Friday, September 21, 2007

NYC Public Health System Not Fully Prepared

Not terribly surprising:

New York City's health care system is not prepared for a major disaster such as a large-scale attack, hurricane or pandemic, health care and disaster planning experts said.

The city, struck in the September 11 attacks and a world financial center, is vulnerable due to underfunding and a lack of understanding of the possible complexities of a crisis, officials from city hospitals and emergency services said this week at a conference on disaster preparedness.

"We have no idea what a prepared New York is. What we're doing now is random acts of preparedness that all together don't really amount to an appropriate safety net," said Irwin Redlener, director of the National Center for Disaster Preparedness at Columbia University's Mailman School of Public Health.

"We're in a very, very bad place."
There's a problem - long known - with a lack of excess capability. NYC, despite its high-profile status, is not immune to the problem:
Brian O'Neill, who heads emergency services for the North Shore - Long Island Jewish Health System, said the city's emergency services have the potential to move large numbers of people injured in a catastrophe, but not necessarily the hospital capacity to deal with them.

"We don't have 20,000 open beds ... for hospitals to absorb that," O'Neill said. "We would have to rely, at that point in time, for long-term solutions from the federal government."

Columbia's Redlener said hospitals would be immediately overwhelmed in such a situation and the number of deaths would balloon.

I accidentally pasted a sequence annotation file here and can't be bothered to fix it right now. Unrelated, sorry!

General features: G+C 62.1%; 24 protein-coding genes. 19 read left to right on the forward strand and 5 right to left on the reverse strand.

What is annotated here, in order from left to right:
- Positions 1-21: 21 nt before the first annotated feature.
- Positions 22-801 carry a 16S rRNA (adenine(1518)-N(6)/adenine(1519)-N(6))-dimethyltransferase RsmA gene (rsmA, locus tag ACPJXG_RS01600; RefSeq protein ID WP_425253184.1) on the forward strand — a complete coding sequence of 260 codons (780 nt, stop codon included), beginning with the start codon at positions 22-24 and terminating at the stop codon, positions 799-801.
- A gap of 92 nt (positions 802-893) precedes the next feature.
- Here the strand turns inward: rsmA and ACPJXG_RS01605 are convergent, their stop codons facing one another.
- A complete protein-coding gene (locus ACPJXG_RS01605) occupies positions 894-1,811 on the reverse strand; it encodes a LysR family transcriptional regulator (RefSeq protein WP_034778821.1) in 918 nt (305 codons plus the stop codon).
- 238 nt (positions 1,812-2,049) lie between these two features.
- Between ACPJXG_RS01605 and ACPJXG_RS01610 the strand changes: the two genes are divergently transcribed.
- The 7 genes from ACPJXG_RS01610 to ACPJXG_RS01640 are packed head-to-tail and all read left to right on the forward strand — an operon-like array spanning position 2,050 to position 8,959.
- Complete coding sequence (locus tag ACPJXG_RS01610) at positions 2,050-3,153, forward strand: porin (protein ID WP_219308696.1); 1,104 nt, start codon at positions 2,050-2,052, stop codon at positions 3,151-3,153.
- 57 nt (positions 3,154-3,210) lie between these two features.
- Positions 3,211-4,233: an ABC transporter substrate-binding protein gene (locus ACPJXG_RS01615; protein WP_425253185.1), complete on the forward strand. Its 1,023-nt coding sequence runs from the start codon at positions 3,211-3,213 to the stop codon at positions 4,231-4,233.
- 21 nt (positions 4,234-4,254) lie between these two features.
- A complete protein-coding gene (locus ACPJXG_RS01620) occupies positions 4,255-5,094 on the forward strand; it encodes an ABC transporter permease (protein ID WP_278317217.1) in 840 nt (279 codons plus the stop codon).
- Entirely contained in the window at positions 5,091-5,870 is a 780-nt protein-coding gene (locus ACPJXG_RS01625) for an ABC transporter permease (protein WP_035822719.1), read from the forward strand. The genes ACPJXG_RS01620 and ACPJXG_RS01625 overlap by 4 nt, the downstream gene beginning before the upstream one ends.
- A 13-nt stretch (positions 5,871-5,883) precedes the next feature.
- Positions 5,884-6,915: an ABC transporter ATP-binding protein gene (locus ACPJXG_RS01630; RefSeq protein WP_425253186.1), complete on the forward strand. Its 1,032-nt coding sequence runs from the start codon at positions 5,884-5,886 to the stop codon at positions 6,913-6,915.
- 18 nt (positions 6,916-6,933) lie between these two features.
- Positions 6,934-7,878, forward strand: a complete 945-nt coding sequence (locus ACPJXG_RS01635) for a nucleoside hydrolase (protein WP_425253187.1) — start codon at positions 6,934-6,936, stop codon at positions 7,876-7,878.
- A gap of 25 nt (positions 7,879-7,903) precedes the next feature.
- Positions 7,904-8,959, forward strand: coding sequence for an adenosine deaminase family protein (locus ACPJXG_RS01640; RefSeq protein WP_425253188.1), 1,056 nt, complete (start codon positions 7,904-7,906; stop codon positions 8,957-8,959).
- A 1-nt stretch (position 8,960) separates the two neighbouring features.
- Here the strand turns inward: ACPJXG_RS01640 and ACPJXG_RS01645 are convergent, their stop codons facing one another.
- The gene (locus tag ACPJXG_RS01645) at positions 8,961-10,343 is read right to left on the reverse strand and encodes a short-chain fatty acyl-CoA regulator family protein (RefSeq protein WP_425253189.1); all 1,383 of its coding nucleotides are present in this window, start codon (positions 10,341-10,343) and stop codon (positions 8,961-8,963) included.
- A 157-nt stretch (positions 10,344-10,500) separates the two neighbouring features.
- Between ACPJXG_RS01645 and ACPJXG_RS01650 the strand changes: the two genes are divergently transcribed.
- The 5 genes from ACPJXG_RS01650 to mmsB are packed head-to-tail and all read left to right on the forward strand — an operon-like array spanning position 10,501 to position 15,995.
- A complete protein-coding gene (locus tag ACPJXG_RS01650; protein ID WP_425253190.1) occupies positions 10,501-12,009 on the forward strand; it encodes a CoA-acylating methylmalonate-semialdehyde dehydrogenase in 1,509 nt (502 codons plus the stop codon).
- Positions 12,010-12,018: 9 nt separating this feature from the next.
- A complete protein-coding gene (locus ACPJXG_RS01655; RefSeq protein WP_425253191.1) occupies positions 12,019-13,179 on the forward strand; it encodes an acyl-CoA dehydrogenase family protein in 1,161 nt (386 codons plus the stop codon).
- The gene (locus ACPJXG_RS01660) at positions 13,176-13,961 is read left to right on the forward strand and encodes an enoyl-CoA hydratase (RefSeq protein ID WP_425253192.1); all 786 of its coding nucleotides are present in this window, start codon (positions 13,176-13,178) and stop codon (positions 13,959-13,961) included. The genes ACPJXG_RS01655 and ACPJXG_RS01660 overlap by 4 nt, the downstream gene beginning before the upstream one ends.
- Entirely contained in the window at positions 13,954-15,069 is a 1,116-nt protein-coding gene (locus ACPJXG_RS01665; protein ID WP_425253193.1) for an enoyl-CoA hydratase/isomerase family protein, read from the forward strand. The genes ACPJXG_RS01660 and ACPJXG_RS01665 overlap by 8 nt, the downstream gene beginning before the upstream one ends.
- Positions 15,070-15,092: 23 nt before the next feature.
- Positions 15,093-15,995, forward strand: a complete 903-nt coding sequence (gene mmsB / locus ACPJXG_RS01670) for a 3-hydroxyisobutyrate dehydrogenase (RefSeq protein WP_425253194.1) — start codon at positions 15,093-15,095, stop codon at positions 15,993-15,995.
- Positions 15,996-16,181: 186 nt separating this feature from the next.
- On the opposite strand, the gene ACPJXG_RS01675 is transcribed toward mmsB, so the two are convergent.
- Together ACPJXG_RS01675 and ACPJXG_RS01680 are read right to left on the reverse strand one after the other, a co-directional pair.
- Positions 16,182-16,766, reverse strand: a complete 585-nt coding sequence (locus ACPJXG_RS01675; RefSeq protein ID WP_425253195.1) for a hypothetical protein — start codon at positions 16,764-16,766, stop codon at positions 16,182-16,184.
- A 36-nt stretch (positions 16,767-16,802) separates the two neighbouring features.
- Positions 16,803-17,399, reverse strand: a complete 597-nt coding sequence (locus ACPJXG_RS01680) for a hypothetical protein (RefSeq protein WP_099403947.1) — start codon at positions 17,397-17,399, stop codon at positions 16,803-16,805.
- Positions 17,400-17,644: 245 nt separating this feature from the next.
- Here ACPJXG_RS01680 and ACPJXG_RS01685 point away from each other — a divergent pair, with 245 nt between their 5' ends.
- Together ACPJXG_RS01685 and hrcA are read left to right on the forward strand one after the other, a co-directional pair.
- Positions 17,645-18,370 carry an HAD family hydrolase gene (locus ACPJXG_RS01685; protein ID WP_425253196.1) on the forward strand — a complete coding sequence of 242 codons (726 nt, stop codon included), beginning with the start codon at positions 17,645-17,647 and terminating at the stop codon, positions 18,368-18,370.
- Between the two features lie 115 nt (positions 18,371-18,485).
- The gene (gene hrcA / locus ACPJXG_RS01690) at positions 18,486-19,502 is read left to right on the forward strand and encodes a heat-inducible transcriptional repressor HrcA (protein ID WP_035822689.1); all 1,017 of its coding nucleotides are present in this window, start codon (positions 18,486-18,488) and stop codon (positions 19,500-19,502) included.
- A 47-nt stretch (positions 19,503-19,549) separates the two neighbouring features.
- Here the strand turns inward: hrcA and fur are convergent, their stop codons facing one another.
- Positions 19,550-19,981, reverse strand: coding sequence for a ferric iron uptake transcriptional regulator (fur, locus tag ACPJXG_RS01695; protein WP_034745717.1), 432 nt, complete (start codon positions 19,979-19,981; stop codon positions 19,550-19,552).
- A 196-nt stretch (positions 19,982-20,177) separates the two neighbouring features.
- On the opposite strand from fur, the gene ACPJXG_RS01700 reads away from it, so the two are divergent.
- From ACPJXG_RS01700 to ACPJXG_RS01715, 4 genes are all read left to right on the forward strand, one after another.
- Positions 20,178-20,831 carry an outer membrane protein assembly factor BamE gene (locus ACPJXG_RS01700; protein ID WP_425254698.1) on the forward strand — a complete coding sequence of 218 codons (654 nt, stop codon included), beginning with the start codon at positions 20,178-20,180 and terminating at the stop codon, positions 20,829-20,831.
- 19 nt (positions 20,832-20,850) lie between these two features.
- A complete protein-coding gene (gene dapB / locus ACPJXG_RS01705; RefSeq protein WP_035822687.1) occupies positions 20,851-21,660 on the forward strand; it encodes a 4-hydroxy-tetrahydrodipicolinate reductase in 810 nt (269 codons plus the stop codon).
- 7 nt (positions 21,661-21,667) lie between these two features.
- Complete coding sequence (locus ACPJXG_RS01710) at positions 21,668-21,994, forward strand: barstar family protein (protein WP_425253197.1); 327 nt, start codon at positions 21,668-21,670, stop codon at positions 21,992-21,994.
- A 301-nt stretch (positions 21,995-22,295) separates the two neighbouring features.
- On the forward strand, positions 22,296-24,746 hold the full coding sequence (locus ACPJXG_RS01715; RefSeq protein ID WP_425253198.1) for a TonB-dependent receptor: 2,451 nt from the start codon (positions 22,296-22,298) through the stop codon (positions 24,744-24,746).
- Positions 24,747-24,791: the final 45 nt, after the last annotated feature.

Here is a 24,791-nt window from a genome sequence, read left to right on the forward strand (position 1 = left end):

Like I said, all of this is not terribly surprising. Given the threat of pandemic flu, there has been a lot of study of our public health system. The basic problem is that we've given up excess capability for the sake of efficiency. (Which makes perfect sense for most businesses but is debatable in the healthcare field, where you need to be able to accommodate surges in demand.)

The Trust for America's Health reported late last year that we don't have enough beds for a flu pandemic. (Also see my post.)
Half of states would run out of hospital beds within two weeks of a moderately severe pandemic flu outbreak.
Last December, the Trust for America's Health, in it's "Ready or Not?" report, found that:
  • Forty states and D.C. have a shortage of registered nurses.
  • Six states cut their public health budgets between FY 2004-05 and FY 2005-06. As of FY 2005-06, the median state funding for public health is only $31 per person per year.
  • And that the public health system is hampered by:
    • Lack of clear roles for the various state, local, and federal agencies.
    • Limited coordination among the levels of government, including determination of how federal assets would be deployed to states and localities, and across jurisdictions, such as sharing assets and resources among states.
    • No minimum standards, guidelines, or recommendations for capacity levels or services required of state and local health departments. This results in major differences in services and competencies across state and local agencies.
    Public health officials in NYC are seeing the effects of this lack of clarity:
    Bruce Logan, Chief of New York Downtown Hospital's Department of Medicine, said he was unable to get federal funding for an expansion of the hospital's emergency room, despite being four blocks away from Ground Zero where the World Trade Center's twin towers were destroyed on September 11 and the first hospital to respond to the attacks.

    "We're in the financial capital of the world ... I see that emergency room as an element of our national defense," Logan said. "Unfortunately, I can't get our government officials -- especially the state and federal ones -- to see it the same way."
    Public health is like anything else: You pays your money, you takes your chances. And we are taking our chances, that's for sure.

    Late in 2007, we're supposed to get an updated report on the status of public health preparedness from the CDC.)

    No comments: